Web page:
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Collective Security Treaty Organization

The treaty had its origins to the Soviet Armed Forces, which was gradually replaced by the United Armed Forces of the Commonwealth of Independent States (cf CIS, Armenia, Kazakhstan, Kyrgyzstan, Tajikistan, and Uzbekistan --- signed the Collective Security Treaty (also referred to as the “Tashkent Pact” or “Tashkent Treaty”). Three other post-Soviet states — Azerbaijan, Belarus, and Georgia— signed the next year and the treaty took effect in 1994. Five years later, six of the nine — all but Azerbaijan, Georgia, and Uzbekistan — agreed to renew the treaty for five more years, and in 2002 those six agreed to create the Collective Security Treaty Organization as a military alliance.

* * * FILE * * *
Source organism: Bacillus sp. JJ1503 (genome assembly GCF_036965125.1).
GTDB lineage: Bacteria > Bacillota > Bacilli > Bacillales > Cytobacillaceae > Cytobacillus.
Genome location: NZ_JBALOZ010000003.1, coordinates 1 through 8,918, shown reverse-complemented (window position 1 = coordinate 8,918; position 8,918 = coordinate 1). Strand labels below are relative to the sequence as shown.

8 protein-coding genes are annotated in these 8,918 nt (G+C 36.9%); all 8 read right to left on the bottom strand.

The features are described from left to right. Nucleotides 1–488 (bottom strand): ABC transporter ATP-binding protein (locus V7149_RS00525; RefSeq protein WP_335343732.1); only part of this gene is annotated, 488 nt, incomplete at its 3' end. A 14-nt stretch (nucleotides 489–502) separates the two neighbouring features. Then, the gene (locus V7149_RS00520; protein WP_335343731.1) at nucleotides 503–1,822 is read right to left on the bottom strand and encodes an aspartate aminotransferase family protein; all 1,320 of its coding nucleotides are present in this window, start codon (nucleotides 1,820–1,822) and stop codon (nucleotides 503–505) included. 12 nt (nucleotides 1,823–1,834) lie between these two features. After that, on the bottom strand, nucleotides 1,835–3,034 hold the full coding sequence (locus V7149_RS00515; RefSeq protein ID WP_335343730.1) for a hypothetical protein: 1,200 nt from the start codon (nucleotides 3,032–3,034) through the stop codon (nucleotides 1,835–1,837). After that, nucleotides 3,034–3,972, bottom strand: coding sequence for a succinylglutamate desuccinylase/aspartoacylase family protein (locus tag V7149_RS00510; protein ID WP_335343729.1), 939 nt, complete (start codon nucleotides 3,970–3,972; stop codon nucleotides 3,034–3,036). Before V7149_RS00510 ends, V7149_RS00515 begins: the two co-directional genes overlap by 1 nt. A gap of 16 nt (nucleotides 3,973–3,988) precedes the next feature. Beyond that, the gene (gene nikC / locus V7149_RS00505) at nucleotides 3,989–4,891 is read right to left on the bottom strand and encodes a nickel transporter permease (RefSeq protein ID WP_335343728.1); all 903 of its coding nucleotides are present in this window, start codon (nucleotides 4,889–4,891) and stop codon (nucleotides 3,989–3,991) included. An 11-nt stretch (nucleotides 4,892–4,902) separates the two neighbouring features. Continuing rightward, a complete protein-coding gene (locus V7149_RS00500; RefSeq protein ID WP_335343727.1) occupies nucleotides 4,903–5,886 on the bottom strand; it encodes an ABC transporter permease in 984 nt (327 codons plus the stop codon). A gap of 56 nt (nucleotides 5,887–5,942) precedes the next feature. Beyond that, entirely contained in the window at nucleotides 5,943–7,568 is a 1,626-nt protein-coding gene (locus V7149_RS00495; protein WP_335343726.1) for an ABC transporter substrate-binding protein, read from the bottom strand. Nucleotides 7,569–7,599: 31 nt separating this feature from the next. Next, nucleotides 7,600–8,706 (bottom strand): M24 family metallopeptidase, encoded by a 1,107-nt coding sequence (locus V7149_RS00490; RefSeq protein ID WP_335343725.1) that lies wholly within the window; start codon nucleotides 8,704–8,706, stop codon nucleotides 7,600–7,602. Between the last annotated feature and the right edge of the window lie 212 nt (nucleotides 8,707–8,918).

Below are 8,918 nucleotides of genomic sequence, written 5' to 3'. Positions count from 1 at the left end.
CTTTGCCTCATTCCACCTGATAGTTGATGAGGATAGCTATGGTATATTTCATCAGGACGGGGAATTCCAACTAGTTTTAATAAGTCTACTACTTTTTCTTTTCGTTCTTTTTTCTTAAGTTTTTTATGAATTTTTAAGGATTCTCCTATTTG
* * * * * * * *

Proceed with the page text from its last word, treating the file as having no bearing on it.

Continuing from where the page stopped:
On 23 June 2006, Uzbekistan became a full participant in the CSTO; and its membership was ratified by the Uzbek parliament on 28 March 2008. However, it suspended its membership in 2012.

Signatories would not be able to join other military alliances or other groups of states. In order to deploy military bases of a third country in the territory of the CSTO member-states, it is necessary to obtain the official consent of all its members.

The CSTO holds yearly military command exercises. The largest of such exercises was held in Southern Russia and central Asia in 2011, consisting of more than 10,000 troops and 70 combat aircraft.